Another example is the Aegis Weapons System Display Suite. User inputs resulted in display improvements that included color-coded symbology, increased symbol size and color-coded map backgrounds. These changes resulted in reduced time to identify threats and improvements for all task executions that included operator and thus mission performance improvement and improvements in situational awareness.

And then there is the F-35 ejection seat and pilot helmet. It was recently disclosed that in an ejection pilots weighing less than 136 pounds can be seriously injured, even though the ejection seat was specified to accommodate pilots in the 103 pound to 245 pound range. In addition, it has been discovered that the helmet designed for the JSF pilots is approximately six ounces too heavy, which can cause pilot fatigue, reduce the G’s that a pilot can sustain in combat and exacerbate the ejection seat problems.

The Defense Department has recognized the value of HSI in the acquisition process and has established a number of venues to promote its value. Within the office of the deputy assistant secretary of defense for systems engineering there is the “HSI Initiative,” the stated purpose being to focus on the role of the human in the acquisition process, specifically to provide equal consideration of the human along with the hardware and software. Further, the role of HSI within the acquisition process has been formalized through DoD Instruction 5000.02 (January 2015), which states that the program manager will “plan for and implement HSI beginning early in the acquisition process and throughout the product life cycle. The goal will be to optimize total system performance and total ownership costs, while ensuring that the system is designed, operated and maintained to effectively provide the user with the ability to complete their mission."

Concurrently, the Defense Acquisition University Guidebook contains a section on HSI and its applicability in the acquisition life cycle, which provides the program manager information to support HSI integration into the acquisition effort. And there are a number of active efforts to address HSI integration in the entire defense research, development, acquisition and engineering process, one of which is the Joint Human Systems Integration Working Group with representation from all the armed services and the Defense Department.

By providing the knowledge necessary for program managers to apply this discipline, it is clear that the department understands and values HSI in the acquisition process. But it should be noted that these documents simply help program managers have “background and understanding” of HSI and direct that they “ensure that HSI is considered” in the design and development effort.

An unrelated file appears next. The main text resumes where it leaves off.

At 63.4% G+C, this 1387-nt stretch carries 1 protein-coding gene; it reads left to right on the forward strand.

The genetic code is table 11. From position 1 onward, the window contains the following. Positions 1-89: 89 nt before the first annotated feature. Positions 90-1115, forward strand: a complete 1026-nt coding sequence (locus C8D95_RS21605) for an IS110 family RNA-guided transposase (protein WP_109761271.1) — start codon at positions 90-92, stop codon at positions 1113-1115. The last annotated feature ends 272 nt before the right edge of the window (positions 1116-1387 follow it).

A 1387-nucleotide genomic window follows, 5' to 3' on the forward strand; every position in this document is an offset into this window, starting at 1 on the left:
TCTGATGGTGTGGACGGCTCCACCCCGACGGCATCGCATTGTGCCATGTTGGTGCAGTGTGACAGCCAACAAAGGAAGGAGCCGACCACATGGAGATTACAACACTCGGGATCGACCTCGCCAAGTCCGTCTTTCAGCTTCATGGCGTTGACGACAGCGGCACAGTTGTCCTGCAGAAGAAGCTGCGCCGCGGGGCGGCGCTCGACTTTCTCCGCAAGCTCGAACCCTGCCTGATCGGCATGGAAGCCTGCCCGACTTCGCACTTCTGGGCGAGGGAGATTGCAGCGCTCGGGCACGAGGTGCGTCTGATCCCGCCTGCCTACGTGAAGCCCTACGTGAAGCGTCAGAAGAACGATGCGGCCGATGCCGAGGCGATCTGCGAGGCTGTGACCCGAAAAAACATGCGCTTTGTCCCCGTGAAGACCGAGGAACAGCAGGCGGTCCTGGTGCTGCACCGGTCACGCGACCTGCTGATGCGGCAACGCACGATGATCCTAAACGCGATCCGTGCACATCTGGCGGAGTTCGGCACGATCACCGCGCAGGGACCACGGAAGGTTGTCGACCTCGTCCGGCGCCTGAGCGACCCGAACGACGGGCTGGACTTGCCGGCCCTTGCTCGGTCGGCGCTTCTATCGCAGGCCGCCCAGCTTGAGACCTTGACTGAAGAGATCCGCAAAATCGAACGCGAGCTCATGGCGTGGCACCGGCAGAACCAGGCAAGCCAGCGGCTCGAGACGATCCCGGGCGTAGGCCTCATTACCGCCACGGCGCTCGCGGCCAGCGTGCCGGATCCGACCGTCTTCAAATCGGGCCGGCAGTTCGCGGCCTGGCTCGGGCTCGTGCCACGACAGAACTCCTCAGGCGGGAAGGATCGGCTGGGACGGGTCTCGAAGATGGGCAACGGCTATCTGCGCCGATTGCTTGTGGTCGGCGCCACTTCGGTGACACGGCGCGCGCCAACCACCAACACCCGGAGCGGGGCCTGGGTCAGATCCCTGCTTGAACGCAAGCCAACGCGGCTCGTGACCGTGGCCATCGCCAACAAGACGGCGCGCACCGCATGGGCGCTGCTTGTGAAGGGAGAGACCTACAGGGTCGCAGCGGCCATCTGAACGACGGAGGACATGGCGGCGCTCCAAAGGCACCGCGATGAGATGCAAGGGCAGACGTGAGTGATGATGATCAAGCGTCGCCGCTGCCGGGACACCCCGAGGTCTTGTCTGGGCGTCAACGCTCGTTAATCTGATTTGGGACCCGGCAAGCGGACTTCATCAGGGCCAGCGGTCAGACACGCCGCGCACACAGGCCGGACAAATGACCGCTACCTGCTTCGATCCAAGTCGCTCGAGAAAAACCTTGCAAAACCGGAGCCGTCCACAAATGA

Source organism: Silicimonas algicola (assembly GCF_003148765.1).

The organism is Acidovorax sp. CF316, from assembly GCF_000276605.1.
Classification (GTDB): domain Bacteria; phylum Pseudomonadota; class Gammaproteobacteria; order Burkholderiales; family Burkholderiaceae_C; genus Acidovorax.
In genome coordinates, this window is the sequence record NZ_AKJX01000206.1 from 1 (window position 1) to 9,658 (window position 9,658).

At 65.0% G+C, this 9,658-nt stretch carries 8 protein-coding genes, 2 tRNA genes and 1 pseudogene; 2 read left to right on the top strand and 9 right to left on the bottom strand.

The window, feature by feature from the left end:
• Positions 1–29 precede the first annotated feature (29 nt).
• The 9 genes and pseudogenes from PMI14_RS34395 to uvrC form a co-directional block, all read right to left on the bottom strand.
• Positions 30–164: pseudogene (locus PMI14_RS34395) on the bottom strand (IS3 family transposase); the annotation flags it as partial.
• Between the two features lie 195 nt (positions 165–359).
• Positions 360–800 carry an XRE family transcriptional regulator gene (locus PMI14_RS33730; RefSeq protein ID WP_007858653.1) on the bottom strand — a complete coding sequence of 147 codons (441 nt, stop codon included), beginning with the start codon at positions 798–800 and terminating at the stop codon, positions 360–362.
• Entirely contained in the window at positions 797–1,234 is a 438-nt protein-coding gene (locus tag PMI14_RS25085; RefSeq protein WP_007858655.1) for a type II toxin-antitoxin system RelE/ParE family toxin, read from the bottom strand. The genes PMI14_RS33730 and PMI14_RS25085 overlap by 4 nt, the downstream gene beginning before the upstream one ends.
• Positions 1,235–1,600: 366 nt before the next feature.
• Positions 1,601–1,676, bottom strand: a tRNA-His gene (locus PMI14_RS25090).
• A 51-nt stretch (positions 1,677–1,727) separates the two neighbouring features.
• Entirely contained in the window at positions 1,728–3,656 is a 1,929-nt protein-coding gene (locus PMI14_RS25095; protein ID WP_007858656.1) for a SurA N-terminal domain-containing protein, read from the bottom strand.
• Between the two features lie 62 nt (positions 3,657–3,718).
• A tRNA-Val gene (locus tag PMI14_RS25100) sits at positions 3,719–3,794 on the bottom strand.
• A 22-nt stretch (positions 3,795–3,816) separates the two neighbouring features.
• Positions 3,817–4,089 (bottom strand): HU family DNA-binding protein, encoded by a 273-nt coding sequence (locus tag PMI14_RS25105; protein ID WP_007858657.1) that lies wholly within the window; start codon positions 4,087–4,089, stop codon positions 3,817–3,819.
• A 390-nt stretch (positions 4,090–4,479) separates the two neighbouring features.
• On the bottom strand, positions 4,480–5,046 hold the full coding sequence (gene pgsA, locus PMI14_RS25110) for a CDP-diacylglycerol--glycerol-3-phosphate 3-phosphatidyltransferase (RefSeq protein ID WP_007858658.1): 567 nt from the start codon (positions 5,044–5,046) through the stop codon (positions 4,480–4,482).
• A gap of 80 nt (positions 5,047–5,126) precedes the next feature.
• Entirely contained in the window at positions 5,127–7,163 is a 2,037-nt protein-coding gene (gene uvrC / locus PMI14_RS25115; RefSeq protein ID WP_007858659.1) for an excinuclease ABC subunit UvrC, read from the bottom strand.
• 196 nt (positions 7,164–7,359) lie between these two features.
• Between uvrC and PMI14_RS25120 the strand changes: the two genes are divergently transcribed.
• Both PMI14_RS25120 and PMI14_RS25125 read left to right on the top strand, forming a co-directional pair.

There is no stated requirement that HSI be a “key performance parameter” or “key system attribute.” KPPs and KSAs are defined by the Defense Acquisition University as “metrics, which contain those attributes or characteristics of a system that are considered critical or essential to the development of an effective military capability.”

The argument here is that HSI is a critical or essential metric that materially impacts military capability. In defense acquisition programs with finite budgets and in a perpetual state of hard decisions and tradeoffs, HSI is currently just an optional design and development tool that can be set aside in order to add system capability without a clear understanding of the human impact of that capability.

Key to enhancing HSI participation in the acquisition process is ensuring acquisition program managers and service program executive offices clearly understand its value. This can prove difficult as the HSI community of interest is not a conventional acquisition constituency.

The HSI industry doesn’t build things in the conventional sense. It is an industry of capability. And since the field is based on human cognitive and ergonomic principles, practitioners can have difficulty explaining in lay terms its value, which is intuitive. As such, a critical component of the acquisition reform path is for the HSI community to ensure its participation and to continue to convey its value in the acquisition process.

Gary Gomez is a national security consultant and the deputy chair of the National Defense Industrial Association Human Systems Division.

Photo Credit: Defense Dept.

Topics: Defense Department, Human Systems